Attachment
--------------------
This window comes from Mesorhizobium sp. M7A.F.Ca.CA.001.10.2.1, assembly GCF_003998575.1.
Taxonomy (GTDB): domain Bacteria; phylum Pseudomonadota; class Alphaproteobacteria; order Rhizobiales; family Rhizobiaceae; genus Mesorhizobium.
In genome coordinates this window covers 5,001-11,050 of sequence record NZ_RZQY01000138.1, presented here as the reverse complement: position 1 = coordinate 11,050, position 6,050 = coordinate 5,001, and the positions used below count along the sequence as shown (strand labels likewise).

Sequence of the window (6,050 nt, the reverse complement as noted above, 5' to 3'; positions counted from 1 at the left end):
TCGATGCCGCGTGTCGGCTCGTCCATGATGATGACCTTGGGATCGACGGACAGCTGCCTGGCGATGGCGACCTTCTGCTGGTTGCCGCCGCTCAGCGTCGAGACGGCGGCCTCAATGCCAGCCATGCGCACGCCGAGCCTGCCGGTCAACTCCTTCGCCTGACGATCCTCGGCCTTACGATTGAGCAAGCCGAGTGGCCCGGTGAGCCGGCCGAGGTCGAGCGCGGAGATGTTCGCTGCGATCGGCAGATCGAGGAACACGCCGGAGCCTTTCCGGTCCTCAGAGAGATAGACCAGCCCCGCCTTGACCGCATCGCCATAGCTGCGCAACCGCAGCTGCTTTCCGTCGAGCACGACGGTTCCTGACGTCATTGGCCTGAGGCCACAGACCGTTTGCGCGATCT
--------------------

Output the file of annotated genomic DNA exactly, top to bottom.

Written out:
This window comes from Mesorhizobium sp. M7A.F.Ca.CA.001.10.2.1, assembly GCF_003998575.1.
Taxonomy (GTDB): domain Bacteria; phylum Pseudomonadota; class Alphaproteobacteria; order Rhizobiales; family Rhizobiaceae; genus Mesorhizobium.
In genome coordinates this window covers 5,001-11,050 of sequence record NZ_RZQY01000138.1, presented here as the reverse complement: position 1 = coordinate 11,050, position 6,050 = coordinate 5,001, and the positions used below count along the sequence as shown (strand labels likewise).

Sequence of the window (6,050 nt, the reverse complement as noted above, 5' to 3'; positions counted from 1 at the left end):
TCGATGCCGCGTGTCGGCTCGTCCATGATGATGACCTTGGGATCGACGGACAGCTGCCTGGCGATGGCGACCTTCTGCTGGTTGCCGCCGCTCAGCGTCGAGACGGCGGCCTCAATGCCAGCCATGCGCACGCCGAGCCTGCCGGTCAACTCCTTCGCCTGACGATCCTCGGCCTTACGATTGAGCAAGCCGAGTGGCCCGGTGAGCCGGCCGAGGTCGAGCGCGGAGATGTTCGCTGCGATCGGCAGATCGAGGAACACGCCGGAGCCTTTCCGGTCCTCAGAGAGATAGACCAGCCCCGCCTTGACCGCATCGCCATAGCTGCGCAACCGCAGCTGCTTTCCGTCGAGCACGACGGTTCCTGACGTCATTGGCCTGAGGCCACAGACCGTTTGCGCGATCT